ResErections has completed disassembly of the 1830 Guernsey house, a similar building now being reconstructed in Ohio.  We will use the same recovery and documentation techniques.






Every stone is numbered - identifying its location and orientation


ResErection - Stone by Stone









Mantles, and window and doorway lintels and sills were rebuilt with new stone




Hand cut timber frame joinery






Hand cut sandstone

The beauty of a hand cut Berea Sandstone wall

Every stone is back where it came from





House is Complete.   ResErection in Fall 2018.

American Folk Video


Relocating stone buildings is Practical

The Kemper Castle has been ResErected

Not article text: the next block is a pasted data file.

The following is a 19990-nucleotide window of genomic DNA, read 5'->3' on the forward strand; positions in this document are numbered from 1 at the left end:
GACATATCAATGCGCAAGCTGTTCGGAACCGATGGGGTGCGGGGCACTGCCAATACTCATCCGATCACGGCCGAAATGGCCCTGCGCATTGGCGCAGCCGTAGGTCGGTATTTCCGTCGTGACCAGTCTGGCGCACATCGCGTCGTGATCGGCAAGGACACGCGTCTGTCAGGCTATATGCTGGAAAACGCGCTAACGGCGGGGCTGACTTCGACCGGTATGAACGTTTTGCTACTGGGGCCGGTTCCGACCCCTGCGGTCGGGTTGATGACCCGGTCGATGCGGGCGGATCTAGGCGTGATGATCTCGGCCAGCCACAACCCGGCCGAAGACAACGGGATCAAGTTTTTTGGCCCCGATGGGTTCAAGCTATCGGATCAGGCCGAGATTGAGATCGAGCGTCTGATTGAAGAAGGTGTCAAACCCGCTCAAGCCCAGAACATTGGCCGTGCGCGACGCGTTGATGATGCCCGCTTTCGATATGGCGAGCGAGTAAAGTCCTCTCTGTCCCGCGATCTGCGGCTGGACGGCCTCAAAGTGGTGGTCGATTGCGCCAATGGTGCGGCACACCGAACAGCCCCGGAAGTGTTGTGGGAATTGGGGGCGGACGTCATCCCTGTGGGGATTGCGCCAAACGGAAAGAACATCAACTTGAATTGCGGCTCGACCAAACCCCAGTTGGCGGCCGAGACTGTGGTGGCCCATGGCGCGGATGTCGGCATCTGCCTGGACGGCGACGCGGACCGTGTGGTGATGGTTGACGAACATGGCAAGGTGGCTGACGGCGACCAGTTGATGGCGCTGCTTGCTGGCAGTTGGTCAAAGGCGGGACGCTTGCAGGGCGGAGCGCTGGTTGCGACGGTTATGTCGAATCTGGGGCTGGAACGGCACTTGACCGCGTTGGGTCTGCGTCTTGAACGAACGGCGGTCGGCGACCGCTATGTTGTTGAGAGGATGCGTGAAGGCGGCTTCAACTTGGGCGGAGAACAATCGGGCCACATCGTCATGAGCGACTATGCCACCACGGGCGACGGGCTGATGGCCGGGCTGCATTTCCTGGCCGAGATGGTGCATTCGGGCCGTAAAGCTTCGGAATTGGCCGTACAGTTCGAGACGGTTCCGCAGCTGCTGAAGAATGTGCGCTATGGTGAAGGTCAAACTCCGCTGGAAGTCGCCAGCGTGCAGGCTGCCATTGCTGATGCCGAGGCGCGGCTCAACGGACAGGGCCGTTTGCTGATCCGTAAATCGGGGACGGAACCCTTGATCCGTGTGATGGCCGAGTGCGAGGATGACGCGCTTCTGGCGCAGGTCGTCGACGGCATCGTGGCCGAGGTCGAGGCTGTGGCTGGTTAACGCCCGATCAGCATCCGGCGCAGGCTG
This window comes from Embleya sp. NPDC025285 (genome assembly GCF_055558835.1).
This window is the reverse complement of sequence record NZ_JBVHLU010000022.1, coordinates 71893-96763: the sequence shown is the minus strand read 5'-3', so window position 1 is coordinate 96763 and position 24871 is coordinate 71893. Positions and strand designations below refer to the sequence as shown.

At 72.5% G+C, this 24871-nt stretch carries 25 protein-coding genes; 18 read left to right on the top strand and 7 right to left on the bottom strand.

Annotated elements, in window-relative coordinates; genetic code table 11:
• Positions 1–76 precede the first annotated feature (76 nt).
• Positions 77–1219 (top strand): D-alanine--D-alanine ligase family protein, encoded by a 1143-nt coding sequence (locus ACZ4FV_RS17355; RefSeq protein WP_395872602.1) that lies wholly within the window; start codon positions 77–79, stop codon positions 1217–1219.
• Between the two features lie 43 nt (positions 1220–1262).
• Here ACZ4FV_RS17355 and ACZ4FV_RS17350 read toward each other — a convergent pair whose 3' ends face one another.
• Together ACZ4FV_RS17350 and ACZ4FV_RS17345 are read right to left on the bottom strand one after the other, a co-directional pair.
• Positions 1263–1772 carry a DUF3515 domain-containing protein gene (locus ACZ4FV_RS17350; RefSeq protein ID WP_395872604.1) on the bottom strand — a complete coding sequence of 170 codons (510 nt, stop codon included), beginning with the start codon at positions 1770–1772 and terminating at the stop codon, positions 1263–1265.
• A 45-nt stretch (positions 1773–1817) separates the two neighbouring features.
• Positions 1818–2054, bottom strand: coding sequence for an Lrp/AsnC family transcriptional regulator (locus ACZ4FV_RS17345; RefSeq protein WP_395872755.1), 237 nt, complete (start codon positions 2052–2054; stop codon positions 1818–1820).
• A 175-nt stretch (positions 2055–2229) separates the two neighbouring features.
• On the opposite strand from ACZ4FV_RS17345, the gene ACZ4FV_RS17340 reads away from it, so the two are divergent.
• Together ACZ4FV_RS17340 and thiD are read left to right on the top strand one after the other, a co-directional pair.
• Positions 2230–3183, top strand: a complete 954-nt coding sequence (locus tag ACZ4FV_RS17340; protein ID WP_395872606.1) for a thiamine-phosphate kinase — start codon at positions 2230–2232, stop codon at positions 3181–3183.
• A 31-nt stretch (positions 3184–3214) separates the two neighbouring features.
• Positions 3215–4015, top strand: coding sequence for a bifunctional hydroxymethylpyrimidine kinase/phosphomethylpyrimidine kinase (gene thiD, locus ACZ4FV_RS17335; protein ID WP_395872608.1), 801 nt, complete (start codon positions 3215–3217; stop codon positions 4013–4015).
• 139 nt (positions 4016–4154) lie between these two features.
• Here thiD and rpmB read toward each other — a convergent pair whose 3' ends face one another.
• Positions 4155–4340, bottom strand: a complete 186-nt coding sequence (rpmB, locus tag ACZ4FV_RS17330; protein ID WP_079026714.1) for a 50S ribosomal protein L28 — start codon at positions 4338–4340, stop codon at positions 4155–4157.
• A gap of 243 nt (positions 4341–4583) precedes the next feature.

The Kemper house is in the hill country outside Austin.  It has two towers and a 50 mile view of the Blanco River valley.   Location confidential - house cannot be seen from the road



ResErections has several other American Castles to relocate  -  click images.











How ResErections Started this business

A Flaming Start




We would enjoy hearing from you by phone or email.

Telephone  (800) 392-2421

Office           (513) 376-6235

Cell               (513) 212-8496 

Office Hours -- 3pm - 8pm

               Email             Info@ResErections.com


HOMERomanesque IVictorianRomanesque IIIRomanesque IVBeaux ArtsAmerican FolkCotswoldKemperChurches
ScareCrow InnWork In ProcessReConstructionQuestionsTerms of Sale